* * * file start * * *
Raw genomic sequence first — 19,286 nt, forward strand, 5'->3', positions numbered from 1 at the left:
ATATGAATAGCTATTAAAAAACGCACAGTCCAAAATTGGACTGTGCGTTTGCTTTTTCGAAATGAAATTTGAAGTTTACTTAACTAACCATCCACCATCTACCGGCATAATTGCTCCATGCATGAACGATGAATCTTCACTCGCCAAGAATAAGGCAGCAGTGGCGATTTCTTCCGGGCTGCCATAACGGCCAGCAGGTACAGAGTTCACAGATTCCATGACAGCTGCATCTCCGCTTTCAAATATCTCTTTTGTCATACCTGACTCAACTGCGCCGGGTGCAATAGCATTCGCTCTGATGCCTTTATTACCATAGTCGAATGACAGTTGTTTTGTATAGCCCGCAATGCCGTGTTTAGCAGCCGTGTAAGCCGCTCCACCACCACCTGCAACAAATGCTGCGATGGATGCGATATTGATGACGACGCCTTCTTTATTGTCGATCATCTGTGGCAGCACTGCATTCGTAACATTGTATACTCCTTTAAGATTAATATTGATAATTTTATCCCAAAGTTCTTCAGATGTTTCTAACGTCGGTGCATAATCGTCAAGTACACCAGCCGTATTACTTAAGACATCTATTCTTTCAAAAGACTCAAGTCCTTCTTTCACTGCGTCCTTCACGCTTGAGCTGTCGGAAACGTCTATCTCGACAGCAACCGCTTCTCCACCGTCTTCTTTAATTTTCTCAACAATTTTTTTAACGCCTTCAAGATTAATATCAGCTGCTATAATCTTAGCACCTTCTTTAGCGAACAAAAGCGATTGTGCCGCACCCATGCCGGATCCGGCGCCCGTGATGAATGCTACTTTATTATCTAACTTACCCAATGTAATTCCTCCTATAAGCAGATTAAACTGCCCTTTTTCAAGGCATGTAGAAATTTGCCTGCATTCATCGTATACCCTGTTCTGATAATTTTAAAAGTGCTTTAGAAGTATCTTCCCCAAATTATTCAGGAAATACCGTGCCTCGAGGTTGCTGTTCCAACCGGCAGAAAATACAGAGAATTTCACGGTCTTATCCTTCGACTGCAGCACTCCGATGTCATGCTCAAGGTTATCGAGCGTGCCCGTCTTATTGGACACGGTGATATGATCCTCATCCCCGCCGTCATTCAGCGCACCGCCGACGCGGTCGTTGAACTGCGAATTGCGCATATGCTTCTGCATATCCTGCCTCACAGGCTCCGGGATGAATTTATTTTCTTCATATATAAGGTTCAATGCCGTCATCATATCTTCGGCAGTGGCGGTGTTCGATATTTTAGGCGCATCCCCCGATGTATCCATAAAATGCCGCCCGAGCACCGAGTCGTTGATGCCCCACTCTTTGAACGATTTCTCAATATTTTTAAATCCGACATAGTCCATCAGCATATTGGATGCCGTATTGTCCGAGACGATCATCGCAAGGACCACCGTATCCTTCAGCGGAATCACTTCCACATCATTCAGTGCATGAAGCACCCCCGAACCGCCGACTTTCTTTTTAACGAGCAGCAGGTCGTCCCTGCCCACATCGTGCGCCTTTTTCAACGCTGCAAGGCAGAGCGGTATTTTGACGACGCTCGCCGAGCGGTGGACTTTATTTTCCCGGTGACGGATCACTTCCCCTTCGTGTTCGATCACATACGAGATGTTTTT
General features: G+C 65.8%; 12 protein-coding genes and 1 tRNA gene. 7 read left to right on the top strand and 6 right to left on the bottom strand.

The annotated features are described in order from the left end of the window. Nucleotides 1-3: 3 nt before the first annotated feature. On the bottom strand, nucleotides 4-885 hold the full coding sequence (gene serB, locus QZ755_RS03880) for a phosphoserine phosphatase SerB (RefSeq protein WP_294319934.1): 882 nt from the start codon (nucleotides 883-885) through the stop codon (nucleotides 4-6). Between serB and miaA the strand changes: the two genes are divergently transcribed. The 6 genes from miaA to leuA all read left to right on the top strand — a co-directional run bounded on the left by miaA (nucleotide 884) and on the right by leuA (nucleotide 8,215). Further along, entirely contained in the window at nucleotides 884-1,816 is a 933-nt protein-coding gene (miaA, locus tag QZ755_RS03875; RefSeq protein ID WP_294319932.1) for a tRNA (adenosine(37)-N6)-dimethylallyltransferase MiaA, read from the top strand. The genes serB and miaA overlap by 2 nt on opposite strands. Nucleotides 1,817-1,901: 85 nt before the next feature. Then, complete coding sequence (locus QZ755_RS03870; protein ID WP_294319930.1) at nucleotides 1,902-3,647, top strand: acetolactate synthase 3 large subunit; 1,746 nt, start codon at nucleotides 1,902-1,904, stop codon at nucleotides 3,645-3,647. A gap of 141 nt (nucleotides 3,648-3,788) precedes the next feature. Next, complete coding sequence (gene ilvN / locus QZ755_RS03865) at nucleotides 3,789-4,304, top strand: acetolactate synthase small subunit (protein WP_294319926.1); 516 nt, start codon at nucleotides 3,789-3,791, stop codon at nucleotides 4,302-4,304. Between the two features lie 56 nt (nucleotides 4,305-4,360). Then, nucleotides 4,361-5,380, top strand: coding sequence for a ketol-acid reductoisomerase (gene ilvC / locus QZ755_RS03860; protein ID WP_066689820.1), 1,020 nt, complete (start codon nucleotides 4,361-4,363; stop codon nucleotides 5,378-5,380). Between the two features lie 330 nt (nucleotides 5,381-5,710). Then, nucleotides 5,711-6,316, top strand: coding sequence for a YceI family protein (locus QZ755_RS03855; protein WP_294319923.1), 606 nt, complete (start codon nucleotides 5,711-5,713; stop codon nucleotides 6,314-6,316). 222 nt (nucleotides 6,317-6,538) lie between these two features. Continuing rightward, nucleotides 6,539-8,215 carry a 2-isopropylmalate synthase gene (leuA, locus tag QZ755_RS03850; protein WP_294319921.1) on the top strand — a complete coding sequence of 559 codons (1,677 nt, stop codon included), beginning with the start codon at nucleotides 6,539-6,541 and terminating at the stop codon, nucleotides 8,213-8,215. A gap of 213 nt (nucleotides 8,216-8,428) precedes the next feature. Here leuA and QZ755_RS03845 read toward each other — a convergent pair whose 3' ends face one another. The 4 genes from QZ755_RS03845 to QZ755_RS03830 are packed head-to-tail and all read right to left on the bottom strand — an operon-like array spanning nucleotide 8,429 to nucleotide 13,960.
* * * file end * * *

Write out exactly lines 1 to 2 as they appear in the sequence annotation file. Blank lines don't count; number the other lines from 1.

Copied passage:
Raw genomic sequence first — 19,286 nt, forward strand, 5'->3', positions numbered from 1 at the left:
ATATGAATAGCTATTAAAAAACGCACAGTCCAAAATTGGACTGTGCGTTTGCTTTTTCGAAATGAAATTTGAAGTTTACTTAACTAACCATCCACCATCTACCGGCATAATTGCTCCATGCATGAACGATGAATCTTCACTCGCCAAGAATAAGGCAGCAGTGGCGATTTCTTCCGGGCTGCCATAACGGCCAGCAGGTACAGAGTTCACAGATTCCATGACAGCTGCATCTCCGCTTTCAAATATCTCTTTTGTCATACCTGACTCAACTGCGCCGGGTGCAATAGCATTCGCTCTGATGCCTTTATTACCATAGTCGAATGACAGTTGTTTTGTATAGCCCGCAATGCCGTGTTTAGCAGCCGTGTAAGCCGCTCCACCACCACCTGCAACAAATGCTGCGATGGATGCGATATTGATGACGACGCCTTCTTTATTGTCGATCATCTGTGGCAGCACTGCATTCGTAACATTGTATACTCCTTTAAGATTAATATTGATAATTTTATCCCAAAGTTCTTCAGATGTTTCTAACGTCGGTGCATAATCGTCAAGTACACCAGCCGTATTACTTAAGACATCTATTCTTTCAAAAGACTCAAGTCCTTCTTTCACTGCGTCCTTCACGCTTGAGCTGTCGGAAACGTCTATCTCGACAGCAACCGCTTCTCCACCGTCTTCTTTAATTTTCTCAACAATTTTTTTAACGCCTTCAAGATTAATATCAGCTGCTATAATCTTAGCACCTTCTTTAGCGAACAAAAGCGATTGTGCCGCACCCATGCCGGATCCGGCGCCCGTGATGAATGCTACTTTATTATCTAACTTACCCAATGTAATTCCTCCTATAAGCAGATTAAACTGCCCTTTTTCAAGGCATGTAGAAATTTGCCTGCATTCATCGTATACCCTGTTCTGATAATTTTAAAAGTGCTTTAGAAGTATCTTCCCCAAATTATTCAGGAAATACCGTGCCTCGAGGTTGCTGTTCCAACCGGCAGAAAATACAGAGAATTTCACGGTCTTATCCTTCGACTGCAGCACTCCGATGTCATGCTCAAGGTTATCGAGCGTGCCCGTCTTATTGGACACGGTGATATGATCCTCATCCCCGCCGTCATTCAGCGCACCGCCGACGCGGTCGTTGAACTGCGAATTGCGCATATGCTTCTGCATATCCTGCCTCACAGGCTCCGGGATGAATTTATTTTCTTCATATATAAGGTTCAATGCCGTCATCATATCTTCGGCAGTGGCGGTGTTCGATATTTTAGGCGCATCCCCCGATGTATCCATAAAATGCCGCCCGAGCACCGAGTCGTTGATGCCCCACTCTTTGAACGATTTCTCAATATTTTTAAATCCGACATAGTCCATCAGCATATTGGATGCCGTATTGTCCGAGACGATCATCGCAAGGACCACCGTATCCTTCAGCGGAATCACTTCCACATCATTCAGTGCATGAAGCACCCCCGAACCGCCGACTTTCTTTTTAACGAGCAGCAGGTCGTCCCTGCCCACATCGTGCGCCTTTTTCAACGCTGCAAGGCAGAGCGGTATTTTGACGACGCTCGCCGAGCGGTGGACTTTATTTTCCCGGTGACGGATCACTTCCCCTTCGTGTTCGATCACATACGAGATGTTTTT